Each of 8 identical balls is to be placed in the squares shown
in the figure given in a horizontal direction such that one
horizontal row contains 6 balls and the other horizontal row
contains 2 balls .In how many different ways can this be done

- mathmath333

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- mathmath333

##### 1 Attachment

- anonymous

i am dizzy already

- imqwerty

how many squares
how many parallelograms

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## More answers

- mathmath333

|dw:1441070677769:dw|

- mathmath333

\(\large \color{black}{\begin{align}
& \normalsize \text{Each of 8 identical balls is to be placed in the squares shown} \hspace{.33em}\\~\\
& \normalsize \text{ in the figure given in a horizontal direction such that one } \hspace{.33em}\\~\\
& \normalsize \text{horizontal row contains 6 balls and the other horizontal row} \hspace{.33em}\\~\\
& \normalsize \text{ contains 2 balls .In how many different ways can this be done} \hspace{.33em}\\~\\
& a.)\ 38 \hspace{.33em}\\~\\
& a.)\ 28 \hspace{.33em}\\~\\
& a.)\ 16 \hspace{.33em}\\~\\
& a.)\ 14 \hspace{.33em}\\~\\
\end{align}}\)

- imqwerty

none of the above

- dan815

so for 1 complete horizontal row filled we have
6Choose 2 + 4so
2* (6 choose 2 + 4) for the complete case?

- dan815

38

- dan815

|dw:1441071022533:dw|

- imqwerty

|dw:1441070953833:dw|

- dan815

im not sure if that is possible because then the 6 are vertical

- dan815

that why in the beginning they were like oh its horizontal given this picture as it is

- ganeshie8

dan's
\(\large \dbinom{2}{1}*(4+\dbinom{6}{2})\) looks neat to me!

- dan815

plus if it is vertical u can no longer have a case where the remaining 2 can be a pair of horizontal theyd have to be tripple or 2 pairs of horizontal

- imqwerty

keeping ball B still at that position and moving ball A anywhere between 1-6x6 we get 6 cases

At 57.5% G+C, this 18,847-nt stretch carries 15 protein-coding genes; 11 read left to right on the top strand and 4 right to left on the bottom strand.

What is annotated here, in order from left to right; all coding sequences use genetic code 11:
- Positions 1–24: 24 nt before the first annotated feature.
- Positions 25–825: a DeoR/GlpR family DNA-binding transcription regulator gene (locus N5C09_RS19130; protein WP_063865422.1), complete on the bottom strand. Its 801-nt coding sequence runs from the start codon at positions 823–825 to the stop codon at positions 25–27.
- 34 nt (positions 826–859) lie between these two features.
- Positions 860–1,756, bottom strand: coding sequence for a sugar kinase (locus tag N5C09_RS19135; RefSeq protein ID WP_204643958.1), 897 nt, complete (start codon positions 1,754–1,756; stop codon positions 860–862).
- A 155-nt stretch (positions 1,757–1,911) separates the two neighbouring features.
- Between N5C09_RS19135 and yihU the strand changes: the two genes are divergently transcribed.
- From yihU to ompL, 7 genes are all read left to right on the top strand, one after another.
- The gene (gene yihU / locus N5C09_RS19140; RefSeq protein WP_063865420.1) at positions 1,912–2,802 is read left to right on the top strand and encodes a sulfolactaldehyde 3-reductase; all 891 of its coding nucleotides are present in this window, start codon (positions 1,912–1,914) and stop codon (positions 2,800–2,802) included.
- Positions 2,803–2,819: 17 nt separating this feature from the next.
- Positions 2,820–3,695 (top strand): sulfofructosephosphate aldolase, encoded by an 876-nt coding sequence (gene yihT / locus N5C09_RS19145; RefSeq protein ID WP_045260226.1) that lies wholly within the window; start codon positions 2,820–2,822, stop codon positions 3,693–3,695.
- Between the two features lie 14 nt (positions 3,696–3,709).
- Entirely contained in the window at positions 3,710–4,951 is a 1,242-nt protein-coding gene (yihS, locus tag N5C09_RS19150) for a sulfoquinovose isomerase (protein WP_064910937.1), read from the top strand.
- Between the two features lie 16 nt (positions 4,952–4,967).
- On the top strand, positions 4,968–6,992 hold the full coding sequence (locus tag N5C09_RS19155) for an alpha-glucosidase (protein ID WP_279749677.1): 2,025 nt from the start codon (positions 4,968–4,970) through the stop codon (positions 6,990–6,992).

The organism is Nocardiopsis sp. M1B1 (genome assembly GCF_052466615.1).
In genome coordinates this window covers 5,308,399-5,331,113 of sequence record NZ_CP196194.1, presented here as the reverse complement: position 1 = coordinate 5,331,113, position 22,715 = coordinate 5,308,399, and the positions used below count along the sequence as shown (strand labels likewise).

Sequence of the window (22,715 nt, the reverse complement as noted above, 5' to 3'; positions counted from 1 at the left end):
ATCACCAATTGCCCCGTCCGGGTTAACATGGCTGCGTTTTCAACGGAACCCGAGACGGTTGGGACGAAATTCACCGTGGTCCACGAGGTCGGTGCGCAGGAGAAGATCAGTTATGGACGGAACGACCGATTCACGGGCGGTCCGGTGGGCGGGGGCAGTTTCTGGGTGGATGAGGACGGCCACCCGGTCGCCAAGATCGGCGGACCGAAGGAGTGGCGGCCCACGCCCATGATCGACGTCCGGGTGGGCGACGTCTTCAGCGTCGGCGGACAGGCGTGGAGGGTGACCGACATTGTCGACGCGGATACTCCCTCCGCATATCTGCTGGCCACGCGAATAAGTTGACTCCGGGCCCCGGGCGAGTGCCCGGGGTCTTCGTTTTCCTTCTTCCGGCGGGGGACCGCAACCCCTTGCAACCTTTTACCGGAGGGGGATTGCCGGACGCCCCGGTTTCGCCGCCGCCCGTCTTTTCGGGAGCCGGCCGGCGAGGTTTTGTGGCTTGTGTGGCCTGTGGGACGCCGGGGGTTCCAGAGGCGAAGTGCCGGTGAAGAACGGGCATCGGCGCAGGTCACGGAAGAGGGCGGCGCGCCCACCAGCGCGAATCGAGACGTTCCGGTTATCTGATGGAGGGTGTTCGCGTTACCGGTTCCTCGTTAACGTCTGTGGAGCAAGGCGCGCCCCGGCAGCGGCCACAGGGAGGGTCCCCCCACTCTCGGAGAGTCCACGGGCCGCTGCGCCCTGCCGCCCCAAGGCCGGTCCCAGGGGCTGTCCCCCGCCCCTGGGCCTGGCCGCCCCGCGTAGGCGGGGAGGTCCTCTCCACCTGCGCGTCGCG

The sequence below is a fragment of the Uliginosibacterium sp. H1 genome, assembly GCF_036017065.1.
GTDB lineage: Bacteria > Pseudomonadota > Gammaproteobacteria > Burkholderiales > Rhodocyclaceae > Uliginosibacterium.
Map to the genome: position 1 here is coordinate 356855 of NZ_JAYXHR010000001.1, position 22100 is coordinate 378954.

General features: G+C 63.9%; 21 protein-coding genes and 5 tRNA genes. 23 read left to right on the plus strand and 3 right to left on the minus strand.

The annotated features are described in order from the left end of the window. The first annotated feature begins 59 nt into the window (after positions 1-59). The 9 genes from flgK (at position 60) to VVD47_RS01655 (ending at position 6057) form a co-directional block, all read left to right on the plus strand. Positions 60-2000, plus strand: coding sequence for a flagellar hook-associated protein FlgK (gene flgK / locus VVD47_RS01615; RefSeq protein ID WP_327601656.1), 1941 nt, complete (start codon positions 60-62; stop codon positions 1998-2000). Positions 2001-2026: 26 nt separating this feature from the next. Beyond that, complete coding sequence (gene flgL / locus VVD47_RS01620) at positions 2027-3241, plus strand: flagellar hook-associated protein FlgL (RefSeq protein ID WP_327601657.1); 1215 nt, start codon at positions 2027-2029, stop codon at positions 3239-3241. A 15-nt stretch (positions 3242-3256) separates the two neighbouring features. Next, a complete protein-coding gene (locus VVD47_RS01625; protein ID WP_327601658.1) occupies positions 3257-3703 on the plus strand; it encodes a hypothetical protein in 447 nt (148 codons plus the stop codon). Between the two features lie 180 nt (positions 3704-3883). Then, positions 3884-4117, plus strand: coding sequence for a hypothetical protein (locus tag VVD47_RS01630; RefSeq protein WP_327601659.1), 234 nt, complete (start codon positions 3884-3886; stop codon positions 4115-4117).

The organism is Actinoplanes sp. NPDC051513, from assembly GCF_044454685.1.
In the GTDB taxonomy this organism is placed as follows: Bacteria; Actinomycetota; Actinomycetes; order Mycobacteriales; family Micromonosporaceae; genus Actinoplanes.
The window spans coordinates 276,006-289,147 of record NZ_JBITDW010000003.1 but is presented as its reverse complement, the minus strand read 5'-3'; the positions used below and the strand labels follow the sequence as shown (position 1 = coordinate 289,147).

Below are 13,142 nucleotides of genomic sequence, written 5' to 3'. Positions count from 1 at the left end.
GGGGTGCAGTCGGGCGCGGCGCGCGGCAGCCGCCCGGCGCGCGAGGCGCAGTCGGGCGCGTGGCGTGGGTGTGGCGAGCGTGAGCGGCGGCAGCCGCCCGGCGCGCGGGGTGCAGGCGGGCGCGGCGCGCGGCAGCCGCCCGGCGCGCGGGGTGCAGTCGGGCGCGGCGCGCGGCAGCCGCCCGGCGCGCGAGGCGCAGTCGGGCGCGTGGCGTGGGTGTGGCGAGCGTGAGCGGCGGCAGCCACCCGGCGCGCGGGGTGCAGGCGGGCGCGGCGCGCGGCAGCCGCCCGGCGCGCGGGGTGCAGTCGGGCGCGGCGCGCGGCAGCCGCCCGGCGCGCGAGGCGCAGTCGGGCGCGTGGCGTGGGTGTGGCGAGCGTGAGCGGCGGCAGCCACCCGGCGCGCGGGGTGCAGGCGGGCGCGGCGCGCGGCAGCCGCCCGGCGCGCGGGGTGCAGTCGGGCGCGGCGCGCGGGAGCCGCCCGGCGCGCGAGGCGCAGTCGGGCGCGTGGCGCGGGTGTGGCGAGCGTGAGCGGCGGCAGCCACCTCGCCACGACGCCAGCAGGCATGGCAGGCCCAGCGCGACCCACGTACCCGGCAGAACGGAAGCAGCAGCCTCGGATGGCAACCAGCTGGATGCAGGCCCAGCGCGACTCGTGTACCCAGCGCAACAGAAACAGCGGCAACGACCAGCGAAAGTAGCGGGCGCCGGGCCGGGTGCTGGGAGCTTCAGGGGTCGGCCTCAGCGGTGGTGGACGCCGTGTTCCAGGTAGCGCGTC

ball B can go anywhere between its original postion -13
so we get 6x4 cases =24
ball B can also be put at any position 1-6 with ball A
so get -6x5 more cases =30
so the answer =24+30=54

- mathmate

With horizontal only, I also have
\(\Large 2*\dbinom{6}{6}*(\dbinom{6}{2}+4\dbinom{2}{2})=38\)

- imqwerty

did i do something wrong?

- ganeshie8

```
keeping ball B still at that position and moving ball A anywhere between 1-6x6 we get 6 cases
ball B can go anywhere between its original postion -13
so we get 6x4 cases =24
```
Nice idea, but there are some duplicates, double check

- ganeshie8

the duplicates are because of counting AB and BA as two different things
but the balls are identical, so AB and BA must be counted only once
|dw:1441071598536:dw|

- ganeshie8

```
keeping ball B still at that position and moving ball A anywhere between 1-6x6 we get 6 cases
ball B can go anywhere between its original postion -13
so we get 6x4 cases =24
ball B can also be put at any position 1-6 with ball A
so get -6x5 more cases =30
```
simply divide that by 2 to fix that duplicates issue

- mathmate

@dan815
Have you worked out the number of rectangles yet? lol

- dan815

haha xD

- imqwerty

|dw:1441072190782:dw|

- imqwerty

in this case where i m moving ball A only in 1-6 we r getting 13x6 cases woah its even more